Border Security and the Senate “Gang of 8’s” Comprehensive Immigration Reform Bill

By Tom K. Wong,, @twong002

The 2013 version of comprehensive immigration reform (CIR) now has a name: the Border Security, Economic Opportunity, and Immigration Modernization Act of 2013. Here is a preliminary summary of the border security aspects of the bill (jump to the bottom for main takeaways). The Senate “gang of 8’s” summary outline can be found here. The link between border security and legalization/path to citizenship will be discussed in more detail in my next post.

The Goal of Border Security: 90% Effectiveness Rate

Unsurprisingly, border security plays a prominent role in the Senate “gang of 8’s” bill. Within 6-months of enactment, the bill will require the Department of Homeland Security (DHS) to submit a plan to achieve “effective control” along the U.S.-Mexico border. The bill will appropriate $3 billion for this. The bill defines one of the main goals of border security as being a 90% effectiveness rate.

  • 90% Effectiveness Rate   The bill defines the “effectiveness rate” as the number of persons who are apprehended at the border divided by the total number of unauthorized entries. A 90% effectiveness rate thus means that 9 out of every 10 unauthorized entries will be detected and deterred.
  • Surveillance Capabilities   The $3 billion will also be used to a) integrate surveillance technologies used by the Department of Defense in border security efforts, b) add additional Customs and Border Protection (CBP) personnel, and c) deploy additional drones along the Southern border.

Southern Border Security Commission

If border security goals are not met within 5 years, a “Southern Border Security Commission” will be established and the bill will include an additional $2 billion to implement a second phase of border security measures. The Border Commission would be comprised of the Governors of border states, as well as border security experts. It is interesting to note that if a 90% effectiveness rate is achieved within 5 years, the $2 billion dollars will be used to bolster interior immigration enforcement efforts.

Border Fencing and Technologies

The bill will appropriate an additional $1.5 billion for border fencing.

  • Border Fencing and Technology   An additional $1.5 billion will be used to implement the “Southern Border Fencing Strategy,” which will reinforce existing border fencing, add double- and triple-layered fencing in some areas, and improve the technologies used in monitoring the fences along the Southern border.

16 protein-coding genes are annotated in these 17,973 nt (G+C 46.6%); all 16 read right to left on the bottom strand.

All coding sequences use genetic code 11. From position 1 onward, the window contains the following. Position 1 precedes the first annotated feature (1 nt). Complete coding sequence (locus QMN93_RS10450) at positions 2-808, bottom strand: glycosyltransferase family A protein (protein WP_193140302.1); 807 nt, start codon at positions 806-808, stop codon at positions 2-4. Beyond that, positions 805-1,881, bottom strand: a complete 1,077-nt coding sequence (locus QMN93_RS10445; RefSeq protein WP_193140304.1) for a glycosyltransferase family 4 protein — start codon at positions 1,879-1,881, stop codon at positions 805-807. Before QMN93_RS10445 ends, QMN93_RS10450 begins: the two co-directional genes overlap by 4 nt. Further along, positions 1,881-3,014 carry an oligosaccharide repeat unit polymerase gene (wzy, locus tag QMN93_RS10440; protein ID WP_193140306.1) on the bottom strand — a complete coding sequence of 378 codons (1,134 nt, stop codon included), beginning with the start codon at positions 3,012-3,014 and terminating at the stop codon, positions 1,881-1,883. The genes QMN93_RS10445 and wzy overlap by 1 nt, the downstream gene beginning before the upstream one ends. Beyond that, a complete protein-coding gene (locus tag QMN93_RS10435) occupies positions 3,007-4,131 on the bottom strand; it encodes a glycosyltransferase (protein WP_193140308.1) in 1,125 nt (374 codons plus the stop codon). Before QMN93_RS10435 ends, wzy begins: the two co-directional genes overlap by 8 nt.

Here are the quick takeaways:

  • Up to $6.5 billion for border security
  • The “Border Security Goal” is a 90% effectiveness rate
  • 6-months to create a plan to achieve this goal
  • If the goal is not achieved within 5-years, a “Southern Border Security Commission” will be established
  • Monies appropriated for border security will be used for, among other things:
    • Additional CBP personnel
    • Deploy the National Guard to the Southern border
    • Integrate surveillance technologies used by the DOD in border security efforts
    • Reinforce and construct new fencing, including double- and triple-layered fencing
    • Deploy additional drones along the Southern border
    • Construct new checkpoints along the Southern border
    • Add new border patrol stations along the Southern border
    • Enhance local cooperation with CBP personnel (e.g., Operation Stonegarden)

Tomás Jiménez – What’s Really Behind Diversity’s Effect on Social Capital? Evidence from a Super-diverse Context

Seminar to be held on Wednesday, April 17th in ERC 115 at 12:00 pm.

Tomás Jiménez is an assistant professor of sociology at Stanford University. He is also a Fellow at the Center for Social Cohesion. His research and writing focus on immigration, assimilation, social mobility, and ethnic and racial identity.  He is currently working on three projects. The first examines how host-society individuals (US-born of US-born parents) participate in the assimilation process by drawing on in-depth interviews with host-society individuals and observations in three distinct sub-regions in the Silicon Valley: East Palo Alto, Cupertino, and Berryessa. A second project (with Stanford PhD Candidate, Lorena Castro) looks at how immigration becomes part of American national identity by studying a sample of high school US history textbooks from 1930-2005. A third project (with social psychologist John Dovidio (Yale), political scientist Deborah Schildkraut (Tufts), and social psychologist Yuen Ho (UCLA), uses lab experiments, survey data, and in-depth interviews to to understand how contextual factors shape the sense of belonging and related intergroup attitudes, behaviors, and support for immigration policies among immigrants and host-society members in the United States.  Professor Jiménez has taught at the University of California, San Diego. He has also been an Irvine Fellow at the New America Foundation. Before that, he was the American Sociological Association Congressional Fellow in the office of Rep. Michael Honda (CA-15). He holds a B.S. in sociology from Santa Clara University and A.M.and Ph.D. degrees in sociology from Harvard University.